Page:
Afghanistan has formally banned eight foreign private security firms, including the controversial company formerly called Blackwater, a spokesman for President Hamid Karzai said on Sunday.

The Afghan government announced in August that it was giving security firms working in Afghanistan four months to cease operations, potentially hitting hard efforts by NATO-led troops fighting a nine-year insurgency in the country.

"The process of dissolving eight private security companies and collecting their weapons has been carried out successfully," Waheed Omer told reporters.

Xe, the former Blackwater, and White Eagle Security Services, which provides security for Afghan government officials and NGOs in particular, are among the first companies banned.

The August presidential decree ordered the 52 private security contractors operating in the country, both Afghan and international, to cease operations by January 1, 2011.

Many fear the measure could create huge problems for the military and other international entities that depend on the estimated 40,000 employees of private security contractors.

Karzai had accused the security companies of running an "economic mafia" based around "corruption contracts" favored by the international community.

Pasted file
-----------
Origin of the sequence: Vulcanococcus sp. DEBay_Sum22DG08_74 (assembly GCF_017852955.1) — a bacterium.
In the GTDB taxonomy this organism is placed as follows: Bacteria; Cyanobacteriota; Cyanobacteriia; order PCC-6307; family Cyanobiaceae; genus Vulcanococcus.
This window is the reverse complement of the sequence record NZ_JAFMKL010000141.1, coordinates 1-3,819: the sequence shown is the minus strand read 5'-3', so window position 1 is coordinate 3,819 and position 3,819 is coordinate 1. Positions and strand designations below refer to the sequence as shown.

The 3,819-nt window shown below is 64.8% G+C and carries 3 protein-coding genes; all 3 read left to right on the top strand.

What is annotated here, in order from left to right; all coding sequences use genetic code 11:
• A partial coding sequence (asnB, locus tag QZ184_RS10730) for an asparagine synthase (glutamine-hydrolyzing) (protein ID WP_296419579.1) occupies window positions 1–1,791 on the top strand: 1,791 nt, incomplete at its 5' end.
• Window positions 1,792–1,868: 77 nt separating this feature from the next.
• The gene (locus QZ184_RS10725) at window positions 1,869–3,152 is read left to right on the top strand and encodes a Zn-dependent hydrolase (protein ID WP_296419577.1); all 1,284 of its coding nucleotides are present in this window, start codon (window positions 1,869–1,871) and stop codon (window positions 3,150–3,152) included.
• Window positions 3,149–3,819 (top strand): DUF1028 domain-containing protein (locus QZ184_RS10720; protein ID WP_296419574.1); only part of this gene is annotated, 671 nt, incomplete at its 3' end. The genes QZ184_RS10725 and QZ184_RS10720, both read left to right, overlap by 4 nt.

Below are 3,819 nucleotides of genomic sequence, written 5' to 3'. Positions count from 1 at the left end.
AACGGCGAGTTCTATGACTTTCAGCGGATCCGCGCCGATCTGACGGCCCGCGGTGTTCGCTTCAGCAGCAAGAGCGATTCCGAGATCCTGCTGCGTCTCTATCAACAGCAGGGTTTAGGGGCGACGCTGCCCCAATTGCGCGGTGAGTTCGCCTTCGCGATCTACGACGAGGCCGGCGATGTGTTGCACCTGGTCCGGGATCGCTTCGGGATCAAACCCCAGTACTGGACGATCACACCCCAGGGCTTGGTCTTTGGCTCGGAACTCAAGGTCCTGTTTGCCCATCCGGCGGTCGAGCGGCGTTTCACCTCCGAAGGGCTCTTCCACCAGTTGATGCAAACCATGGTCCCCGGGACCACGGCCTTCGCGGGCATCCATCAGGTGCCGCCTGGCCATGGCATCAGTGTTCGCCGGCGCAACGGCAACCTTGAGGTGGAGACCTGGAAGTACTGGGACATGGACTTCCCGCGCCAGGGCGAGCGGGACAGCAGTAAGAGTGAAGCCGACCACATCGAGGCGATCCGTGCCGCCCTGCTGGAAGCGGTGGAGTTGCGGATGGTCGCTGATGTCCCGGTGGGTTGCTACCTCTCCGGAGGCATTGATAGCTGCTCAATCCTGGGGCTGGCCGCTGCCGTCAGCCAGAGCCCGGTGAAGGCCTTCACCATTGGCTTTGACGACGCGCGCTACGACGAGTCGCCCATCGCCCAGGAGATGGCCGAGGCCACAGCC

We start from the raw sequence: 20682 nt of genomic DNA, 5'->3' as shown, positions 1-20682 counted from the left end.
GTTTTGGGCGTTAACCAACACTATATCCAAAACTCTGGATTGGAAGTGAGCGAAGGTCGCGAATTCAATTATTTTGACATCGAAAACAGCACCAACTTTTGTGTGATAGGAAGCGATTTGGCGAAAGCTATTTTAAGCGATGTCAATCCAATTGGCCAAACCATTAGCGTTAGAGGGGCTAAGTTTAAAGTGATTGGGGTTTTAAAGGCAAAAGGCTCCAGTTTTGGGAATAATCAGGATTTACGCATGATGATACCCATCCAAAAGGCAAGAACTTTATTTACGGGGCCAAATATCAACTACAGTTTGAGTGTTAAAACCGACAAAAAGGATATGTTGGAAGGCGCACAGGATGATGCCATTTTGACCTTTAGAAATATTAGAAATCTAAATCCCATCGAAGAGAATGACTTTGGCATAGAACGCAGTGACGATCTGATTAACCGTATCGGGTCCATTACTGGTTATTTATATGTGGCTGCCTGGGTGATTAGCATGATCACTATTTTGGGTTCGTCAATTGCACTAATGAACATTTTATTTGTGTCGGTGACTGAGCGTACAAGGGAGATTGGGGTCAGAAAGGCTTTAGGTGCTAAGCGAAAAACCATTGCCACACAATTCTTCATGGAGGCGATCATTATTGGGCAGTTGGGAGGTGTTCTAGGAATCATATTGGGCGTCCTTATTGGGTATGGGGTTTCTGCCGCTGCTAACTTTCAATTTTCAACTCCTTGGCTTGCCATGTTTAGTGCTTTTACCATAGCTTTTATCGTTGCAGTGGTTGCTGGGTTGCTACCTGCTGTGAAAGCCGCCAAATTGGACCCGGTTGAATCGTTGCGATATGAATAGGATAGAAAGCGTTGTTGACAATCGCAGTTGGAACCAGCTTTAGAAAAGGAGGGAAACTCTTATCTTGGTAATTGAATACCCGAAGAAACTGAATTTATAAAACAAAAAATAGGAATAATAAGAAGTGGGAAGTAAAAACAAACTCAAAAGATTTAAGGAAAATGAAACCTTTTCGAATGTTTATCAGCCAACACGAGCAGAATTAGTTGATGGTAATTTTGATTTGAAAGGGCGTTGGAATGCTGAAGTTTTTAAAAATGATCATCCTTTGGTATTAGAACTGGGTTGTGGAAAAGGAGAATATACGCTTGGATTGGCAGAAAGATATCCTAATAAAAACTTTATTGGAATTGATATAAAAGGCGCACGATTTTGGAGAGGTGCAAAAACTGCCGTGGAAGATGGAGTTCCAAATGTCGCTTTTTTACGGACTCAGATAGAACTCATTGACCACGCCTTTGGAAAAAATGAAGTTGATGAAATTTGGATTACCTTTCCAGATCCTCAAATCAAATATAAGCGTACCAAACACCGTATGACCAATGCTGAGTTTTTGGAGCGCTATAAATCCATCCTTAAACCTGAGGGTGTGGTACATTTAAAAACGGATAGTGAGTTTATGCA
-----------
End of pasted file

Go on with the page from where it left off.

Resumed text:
He has said the firms duplicate the work of the Afghan security forces and divert much-needed resources, while Afghans criticize the private guards as overbearing and abusive, particularly on the country's roads.

Critics, though, say the tight deadline will not allow enough time to negotiate an alternative to private contractors in a country were security is a priority and police are generally not trusted.

Private security firms in Afghanistan are employed by US and NATO forces, the Pentagon, the UN mission, aid and non-governmental organizations, embassies and Western media.

They employ about 26,000 registered personnel, though experts say the real number could be as high as 40,000.

The contractors themselves have been reluctant to comment publicly but some have said privately they believe many of their clients would leave the country if they could not source their own security.

Xe, formerly Blackwater, gained notoriety in Iraq after guards protecting a convoy opened fire in a busy Baghdad square in September 2007, killing as many as 17 civilians.

Last month two former Blackwater security guards went on trial in the United States, accused of the murder of two Afghan citizens in a 2009 shooting.